Susan Markham, pictured in her office. / Ellie Van Houtte, USAID
Global

By Susan Markham, USAID’s Senior Coordinator for Gender Equality and Women’s Empowerment

At USAID, we know that addressing gender issues is essential in our work to end extreme poverty and create resilient, democratic societies. Period. Women are key drivers of economic growth and must gain access to and control of capital, land, markets, education and leadership opportunities in order to build vibrant economies and respond to a swiftly growing population that must be fed.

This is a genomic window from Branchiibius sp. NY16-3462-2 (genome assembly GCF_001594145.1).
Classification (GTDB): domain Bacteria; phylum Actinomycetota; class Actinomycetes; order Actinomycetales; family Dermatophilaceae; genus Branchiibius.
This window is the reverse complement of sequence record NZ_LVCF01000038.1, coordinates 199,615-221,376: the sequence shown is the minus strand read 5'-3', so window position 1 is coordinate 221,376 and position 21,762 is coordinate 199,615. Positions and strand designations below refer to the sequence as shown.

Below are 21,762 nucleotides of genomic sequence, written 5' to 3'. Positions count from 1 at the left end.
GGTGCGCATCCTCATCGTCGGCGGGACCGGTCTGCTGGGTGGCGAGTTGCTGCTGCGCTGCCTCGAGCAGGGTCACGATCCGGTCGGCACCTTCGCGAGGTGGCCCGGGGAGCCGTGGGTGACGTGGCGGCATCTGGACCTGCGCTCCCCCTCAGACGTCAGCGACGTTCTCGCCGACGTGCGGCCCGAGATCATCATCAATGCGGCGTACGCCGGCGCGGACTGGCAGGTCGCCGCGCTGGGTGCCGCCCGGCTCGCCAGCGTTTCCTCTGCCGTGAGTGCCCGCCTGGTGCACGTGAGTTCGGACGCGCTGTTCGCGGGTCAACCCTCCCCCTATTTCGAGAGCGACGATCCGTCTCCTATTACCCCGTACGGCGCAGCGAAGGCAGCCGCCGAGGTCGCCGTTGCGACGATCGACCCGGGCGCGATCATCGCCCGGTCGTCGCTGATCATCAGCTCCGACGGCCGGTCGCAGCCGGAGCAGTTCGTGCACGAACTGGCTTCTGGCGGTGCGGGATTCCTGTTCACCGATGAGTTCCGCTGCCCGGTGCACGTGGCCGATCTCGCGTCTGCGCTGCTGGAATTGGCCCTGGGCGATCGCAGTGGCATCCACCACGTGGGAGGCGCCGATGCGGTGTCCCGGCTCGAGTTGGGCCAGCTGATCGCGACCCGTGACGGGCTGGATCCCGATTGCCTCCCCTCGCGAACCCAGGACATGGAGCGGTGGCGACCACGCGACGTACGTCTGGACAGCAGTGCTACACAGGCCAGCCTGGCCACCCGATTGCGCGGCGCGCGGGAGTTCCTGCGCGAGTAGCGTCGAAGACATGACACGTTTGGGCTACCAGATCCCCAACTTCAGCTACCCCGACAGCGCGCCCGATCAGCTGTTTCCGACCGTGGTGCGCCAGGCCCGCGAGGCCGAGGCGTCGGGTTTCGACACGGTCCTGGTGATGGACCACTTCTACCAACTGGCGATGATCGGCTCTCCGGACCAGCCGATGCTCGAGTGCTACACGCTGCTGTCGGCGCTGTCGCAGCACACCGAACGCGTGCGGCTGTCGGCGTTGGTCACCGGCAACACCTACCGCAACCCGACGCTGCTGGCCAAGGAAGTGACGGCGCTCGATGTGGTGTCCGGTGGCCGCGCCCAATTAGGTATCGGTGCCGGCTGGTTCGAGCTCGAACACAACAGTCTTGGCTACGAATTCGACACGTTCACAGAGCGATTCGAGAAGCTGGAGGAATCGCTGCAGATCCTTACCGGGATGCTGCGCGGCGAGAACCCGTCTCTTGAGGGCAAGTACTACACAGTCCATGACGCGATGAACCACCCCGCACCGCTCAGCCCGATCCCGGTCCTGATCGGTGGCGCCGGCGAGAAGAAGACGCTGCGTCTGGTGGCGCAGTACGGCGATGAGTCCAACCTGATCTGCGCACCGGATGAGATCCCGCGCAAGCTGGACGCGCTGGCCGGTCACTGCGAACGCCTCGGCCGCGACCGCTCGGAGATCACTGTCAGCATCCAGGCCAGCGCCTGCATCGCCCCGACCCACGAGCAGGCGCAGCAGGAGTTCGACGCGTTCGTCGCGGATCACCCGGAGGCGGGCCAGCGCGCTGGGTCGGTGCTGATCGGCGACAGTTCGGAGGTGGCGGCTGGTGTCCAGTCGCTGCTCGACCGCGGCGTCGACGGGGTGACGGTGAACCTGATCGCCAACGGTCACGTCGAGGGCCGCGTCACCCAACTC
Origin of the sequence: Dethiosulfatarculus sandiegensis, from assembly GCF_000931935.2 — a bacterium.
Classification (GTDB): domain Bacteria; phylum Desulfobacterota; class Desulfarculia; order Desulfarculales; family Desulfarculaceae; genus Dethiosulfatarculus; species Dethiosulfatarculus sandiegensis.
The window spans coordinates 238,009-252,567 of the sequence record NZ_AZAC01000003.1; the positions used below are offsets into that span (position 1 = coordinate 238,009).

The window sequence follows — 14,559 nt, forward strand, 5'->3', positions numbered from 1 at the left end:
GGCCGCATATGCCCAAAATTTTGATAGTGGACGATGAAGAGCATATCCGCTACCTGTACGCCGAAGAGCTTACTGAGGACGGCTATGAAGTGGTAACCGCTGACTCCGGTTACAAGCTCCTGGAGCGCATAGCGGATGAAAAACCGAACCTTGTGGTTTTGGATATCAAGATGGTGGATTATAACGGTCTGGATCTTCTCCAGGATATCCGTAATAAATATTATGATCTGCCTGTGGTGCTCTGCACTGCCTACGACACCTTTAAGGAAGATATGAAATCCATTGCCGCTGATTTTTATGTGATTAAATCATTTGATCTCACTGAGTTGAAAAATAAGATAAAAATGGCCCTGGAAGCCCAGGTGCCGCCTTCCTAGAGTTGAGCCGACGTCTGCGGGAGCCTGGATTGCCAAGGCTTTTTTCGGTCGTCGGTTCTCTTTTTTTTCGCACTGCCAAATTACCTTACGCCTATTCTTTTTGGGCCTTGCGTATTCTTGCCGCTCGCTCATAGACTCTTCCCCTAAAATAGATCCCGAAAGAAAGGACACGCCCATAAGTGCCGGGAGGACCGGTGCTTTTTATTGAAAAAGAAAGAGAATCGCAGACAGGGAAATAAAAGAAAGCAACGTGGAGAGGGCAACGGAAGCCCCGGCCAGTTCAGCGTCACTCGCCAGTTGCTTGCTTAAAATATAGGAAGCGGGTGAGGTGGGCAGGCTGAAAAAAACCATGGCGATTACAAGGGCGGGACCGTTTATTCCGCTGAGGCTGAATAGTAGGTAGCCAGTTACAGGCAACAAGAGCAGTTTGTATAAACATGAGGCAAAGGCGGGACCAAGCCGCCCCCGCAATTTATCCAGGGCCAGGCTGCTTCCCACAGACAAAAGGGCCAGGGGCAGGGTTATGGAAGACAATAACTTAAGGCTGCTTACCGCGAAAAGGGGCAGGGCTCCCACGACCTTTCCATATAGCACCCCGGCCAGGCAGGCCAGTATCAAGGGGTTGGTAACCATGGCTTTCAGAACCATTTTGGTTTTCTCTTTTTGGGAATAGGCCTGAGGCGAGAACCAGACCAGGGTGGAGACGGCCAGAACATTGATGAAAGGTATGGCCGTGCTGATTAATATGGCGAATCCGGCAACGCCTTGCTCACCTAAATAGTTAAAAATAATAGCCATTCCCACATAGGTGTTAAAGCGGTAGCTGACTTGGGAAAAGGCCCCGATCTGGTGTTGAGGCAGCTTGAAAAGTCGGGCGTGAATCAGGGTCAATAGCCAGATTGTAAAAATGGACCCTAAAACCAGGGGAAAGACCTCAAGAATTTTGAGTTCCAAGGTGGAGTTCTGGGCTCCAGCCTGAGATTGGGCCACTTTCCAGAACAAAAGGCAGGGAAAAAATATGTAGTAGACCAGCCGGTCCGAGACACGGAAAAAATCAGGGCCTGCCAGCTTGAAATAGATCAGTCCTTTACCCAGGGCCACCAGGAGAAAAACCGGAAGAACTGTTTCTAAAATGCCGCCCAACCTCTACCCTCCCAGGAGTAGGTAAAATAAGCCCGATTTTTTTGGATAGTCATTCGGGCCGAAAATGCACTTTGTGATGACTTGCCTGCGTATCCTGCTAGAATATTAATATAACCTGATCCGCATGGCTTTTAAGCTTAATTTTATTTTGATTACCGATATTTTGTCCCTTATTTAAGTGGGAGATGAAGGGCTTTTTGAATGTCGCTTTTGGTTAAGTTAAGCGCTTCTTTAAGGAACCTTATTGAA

Global

29 October by Tiago Stichelmans - EURODAD

Instead of taking suggestions on board from CSOs or its own monitoring bodies, the World Bank continues to push its agenda at the expense of small-scale farmers. In essence, this makes it easier for foreign investors, at the potential cost of local farmers.

In Rwanda, WfWI graduates have come together to form a Village Savings and Loan Association (VSLA) to create their own source of credit and savings to help them grow their businesses and move out of extreme poverty.
Africa
Democratic Republic of the Congo
Global

Around the world, women in 155 countries face legal restrictions on the economic opportunities available to them, according to the recent World Bank Group's report Women, Business and the Law 2016, which highlights the challenges women face in the global economy and underscores the need for legal reform.